“You’re an odd bird,” she said…

“You’re an odd bird,” she said, and for the first time in my life I felt affirmed.

Are there things you know about yourself that nobody would ever guess by interacting with you? Is that because you hide those aspects? Or is it perhaps because they’re buried in your subconscious and you don’t even realize that’s intrinsically who you are?

The thing is…

I suspected – maybe we all do – that there was another side to my personality that didn’t automatically show up. Every-once-in-awhile it leaked out. Like the time I was irresistibly attracted to a wildly colorful, Bo-Ho blouse that didn’t at all fit with the buttoned-down, tailored professional I thought I was. I bought it, loved it, but never wore it.

Growing up in Minnesota we lived near a reservation. Native Americans gathered every Friday night and performed traditional dances in full war paint and feathers. Their wild drumming mesmerized me. At six years old, when Dad asked me what I wanted to be when I grew up I said, “An Indian chief.” He very solemnly replied, “Okay, honey.”

There was something about drums that took me to another realm. If you’ve never heard Japanese Taiko, baby, that’s what I’m talkin’ about. I was introduced to it at a Praises for the World concert in Berkeley, CA in 2002. I came home and tracked down an instructor. All through that winter I made the icy trek from my home in Minneapolis to a warehouse in St. Paul and drummed my little heart out.

When Jessica Murray told me I was an odd bird, she also said I’d gone through a transformation around 2012 – 2015 that redefined how I related to the world.

I moved to Bali in 2012.

Okay, this woman, this Jessica, didn’t know me from Eve. But she read me like a book. When she finished I understood myself in ways I never had before, because I AM an odd bird, and not too many people I know would describe me as such. In fact, before she said it and I acknowledged the truth of it, I would not have described me as such.

In Bali I’ve become who I am. Now I wear those Bo-Ho shirts, long swingy earrings, and flouncy skirts.

My blood pounds to the sound of gamalan orchestras as they parade with the deceased, the tower, and the bull to a cremation site. Here I’m an odd bird among others of my kind – some even odd-er – and nobody cares. It’s liberating and thrilling.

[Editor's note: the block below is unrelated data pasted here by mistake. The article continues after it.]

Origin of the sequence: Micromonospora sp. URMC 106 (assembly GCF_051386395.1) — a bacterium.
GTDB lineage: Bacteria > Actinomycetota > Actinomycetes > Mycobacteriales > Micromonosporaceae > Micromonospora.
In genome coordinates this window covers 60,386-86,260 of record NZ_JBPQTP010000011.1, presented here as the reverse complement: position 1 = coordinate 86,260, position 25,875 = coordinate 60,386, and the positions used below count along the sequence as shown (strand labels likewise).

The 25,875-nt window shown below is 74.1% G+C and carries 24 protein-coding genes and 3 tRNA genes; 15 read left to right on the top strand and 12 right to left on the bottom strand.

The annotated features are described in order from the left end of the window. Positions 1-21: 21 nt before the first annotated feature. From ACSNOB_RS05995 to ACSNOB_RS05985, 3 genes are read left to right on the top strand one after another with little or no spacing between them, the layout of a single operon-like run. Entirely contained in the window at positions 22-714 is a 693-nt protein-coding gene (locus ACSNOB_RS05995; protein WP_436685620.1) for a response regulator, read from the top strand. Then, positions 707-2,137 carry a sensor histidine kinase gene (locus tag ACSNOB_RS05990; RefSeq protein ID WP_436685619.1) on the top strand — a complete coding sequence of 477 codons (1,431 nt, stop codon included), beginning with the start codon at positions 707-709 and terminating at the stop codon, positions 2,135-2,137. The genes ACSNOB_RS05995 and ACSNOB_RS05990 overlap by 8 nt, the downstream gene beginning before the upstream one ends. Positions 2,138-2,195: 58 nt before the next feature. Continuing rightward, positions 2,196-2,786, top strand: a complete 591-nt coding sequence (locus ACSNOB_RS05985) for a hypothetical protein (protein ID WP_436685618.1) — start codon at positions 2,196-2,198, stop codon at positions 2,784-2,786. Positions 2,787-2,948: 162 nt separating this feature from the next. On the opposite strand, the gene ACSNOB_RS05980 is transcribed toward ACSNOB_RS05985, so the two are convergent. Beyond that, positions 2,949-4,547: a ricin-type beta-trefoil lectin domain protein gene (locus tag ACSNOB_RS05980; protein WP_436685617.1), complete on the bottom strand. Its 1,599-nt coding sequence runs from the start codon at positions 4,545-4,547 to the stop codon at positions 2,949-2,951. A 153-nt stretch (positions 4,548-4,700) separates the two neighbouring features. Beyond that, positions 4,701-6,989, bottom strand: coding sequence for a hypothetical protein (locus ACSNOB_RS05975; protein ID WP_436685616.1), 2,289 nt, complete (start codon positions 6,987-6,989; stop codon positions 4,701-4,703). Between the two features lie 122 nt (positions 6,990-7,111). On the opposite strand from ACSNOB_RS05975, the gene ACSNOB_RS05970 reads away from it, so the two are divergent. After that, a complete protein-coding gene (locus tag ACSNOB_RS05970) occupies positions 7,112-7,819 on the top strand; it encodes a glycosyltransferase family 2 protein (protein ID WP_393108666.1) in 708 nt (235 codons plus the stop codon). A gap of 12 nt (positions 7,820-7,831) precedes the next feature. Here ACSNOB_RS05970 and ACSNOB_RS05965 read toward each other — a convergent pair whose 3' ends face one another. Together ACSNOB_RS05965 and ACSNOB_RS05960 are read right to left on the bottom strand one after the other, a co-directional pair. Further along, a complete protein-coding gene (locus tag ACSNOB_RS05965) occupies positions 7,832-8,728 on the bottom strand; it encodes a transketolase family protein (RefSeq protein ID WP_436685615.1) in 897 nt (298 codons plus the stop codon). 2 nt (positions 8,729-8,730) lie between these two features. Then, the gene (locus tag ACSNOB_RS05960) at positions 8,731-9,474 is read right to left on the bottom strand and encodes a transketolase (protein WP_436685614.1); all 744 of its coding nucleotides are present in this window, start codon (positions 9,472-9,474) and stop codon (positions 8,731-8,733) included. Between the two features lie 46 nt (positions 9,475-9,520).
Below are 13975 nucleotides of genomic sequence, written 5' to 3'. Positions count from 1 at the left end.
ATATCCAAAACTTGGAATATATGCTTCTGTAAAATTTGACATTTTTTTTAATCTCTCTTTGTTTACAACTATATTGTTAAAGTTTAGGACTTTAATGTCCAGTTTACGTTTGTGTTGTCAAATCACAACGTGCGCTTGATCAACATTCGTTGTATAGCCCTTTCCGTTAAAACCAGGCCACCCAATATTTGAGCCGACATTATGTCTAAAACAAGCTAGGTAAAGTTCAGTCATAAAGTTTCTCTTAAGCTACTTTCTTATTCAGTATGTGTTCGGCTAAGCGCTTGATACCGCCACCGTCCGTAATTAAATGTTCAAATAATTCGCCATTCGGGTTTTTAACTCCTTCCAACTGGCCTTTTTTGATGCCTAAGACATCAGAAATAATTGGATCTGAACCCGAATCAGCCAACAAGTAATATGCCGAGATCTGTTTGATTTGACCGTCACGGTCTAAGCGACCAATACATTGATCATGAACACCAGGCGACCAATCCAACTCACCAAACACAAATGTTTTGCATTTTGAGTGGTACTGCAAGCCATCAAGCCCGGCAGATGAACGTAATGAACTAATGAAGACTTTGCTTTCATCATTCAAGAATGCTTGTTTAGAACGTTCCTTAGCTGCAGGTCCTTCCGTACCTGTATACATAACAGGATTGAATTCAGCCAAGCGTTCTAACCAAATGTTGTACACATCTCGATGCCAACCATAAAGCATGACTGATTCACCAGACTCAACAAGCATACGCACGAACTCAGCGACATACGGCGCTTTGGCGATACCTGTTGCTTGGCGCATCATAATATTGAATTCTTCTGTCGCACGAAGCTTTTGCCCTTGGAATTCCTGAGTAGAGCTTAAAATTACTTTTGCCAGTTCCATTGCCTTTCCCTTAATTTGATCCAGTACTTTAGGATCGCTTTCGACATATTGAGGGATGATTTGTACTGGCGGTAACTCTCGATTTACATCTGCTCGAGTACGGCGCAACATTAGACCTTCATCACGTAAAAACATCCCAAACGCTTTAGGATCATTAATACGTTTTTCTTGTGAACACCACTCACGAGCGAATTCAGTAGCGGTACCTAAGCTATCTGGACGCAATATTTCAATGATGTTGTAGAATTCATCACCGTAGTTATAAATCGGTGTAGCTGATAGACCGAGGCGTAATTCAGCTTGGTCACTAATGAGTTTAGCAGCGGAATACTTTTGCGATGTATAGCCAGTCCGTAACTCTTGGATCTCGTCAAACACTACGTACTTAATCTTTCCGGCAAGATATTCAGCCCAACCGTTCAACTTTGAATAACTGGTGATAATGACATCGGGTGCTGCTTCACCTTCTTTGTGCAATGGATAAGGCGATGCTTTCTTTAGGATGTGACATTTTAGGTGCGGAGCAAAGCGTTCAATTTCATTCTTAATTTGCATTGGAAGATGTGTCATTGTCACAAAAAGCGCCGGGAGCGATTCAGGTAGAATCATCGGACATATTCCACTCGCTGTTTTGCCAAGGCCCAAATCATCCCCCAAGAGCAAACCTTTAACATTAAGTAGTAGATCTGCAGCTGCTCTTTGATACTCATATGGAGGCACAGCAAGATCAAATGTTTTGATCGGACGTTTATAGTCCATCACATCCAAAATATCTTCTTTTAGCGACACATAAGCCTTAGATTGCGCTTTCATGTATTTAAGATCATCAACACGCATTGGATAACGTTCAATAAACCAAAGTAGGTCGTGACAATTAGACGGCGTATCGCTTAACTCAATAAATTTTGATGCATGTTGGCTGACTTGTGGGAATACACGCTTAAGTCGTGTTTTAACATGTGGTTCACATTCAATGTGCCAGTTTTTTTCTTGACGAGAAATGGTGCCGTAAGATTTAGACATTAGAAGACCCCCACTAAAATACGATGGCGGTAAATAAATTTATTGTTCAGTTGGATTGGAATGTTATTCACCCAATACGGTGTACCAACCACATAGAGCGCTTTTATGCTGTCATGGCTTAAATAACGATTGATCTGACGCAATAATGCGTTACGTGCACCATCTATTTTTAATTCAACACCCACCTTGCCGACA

Don’t live small, only allowing a fraction of yourself to show up. Life’s too short. The world needs every bit of you, your good, bad, and ugly, your shine and your shadow. It’s thirsty for the nitty-gritty of you – especially now.

6 Comments (+add yours?)

  1. sageblessings
    Apr 24, 2020 @ 22:04:34

    Love this. Love taiko drumming!

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  2. Pat Malcolm
    Apr 24, 2020 @ 23:29:41

    Isn’t it great when we get to live all sides of ourselves? It really frustrated my mother, who always wanted me to settle down and just do one thing. I’m about to turn 71 and am proud to say I never did! In the words of a wise man, “Don’t worry, be happy!”

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  3. Kate
    Apr 25, 2020 @ 10:58:11

    You speak to me… lovely odd bird! I think you could counsel a flock of all of us – how eo we break into flight? I feel a constriction growing and I KNOW this is a pivotal year for me. I just don’t know how to direct myself to BE myself, finally!

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    • writingforselfdiscovery
      Apr 25, 2020 @ 15:20:49

      Do you like to write, Kate? Journaling can be an excellent way to unpack those constrictions and examine them. But sometimes we just have to trust and allow whatever is trying to manifest to come forward. That feeling, though – I know it well. Patience is your friend!

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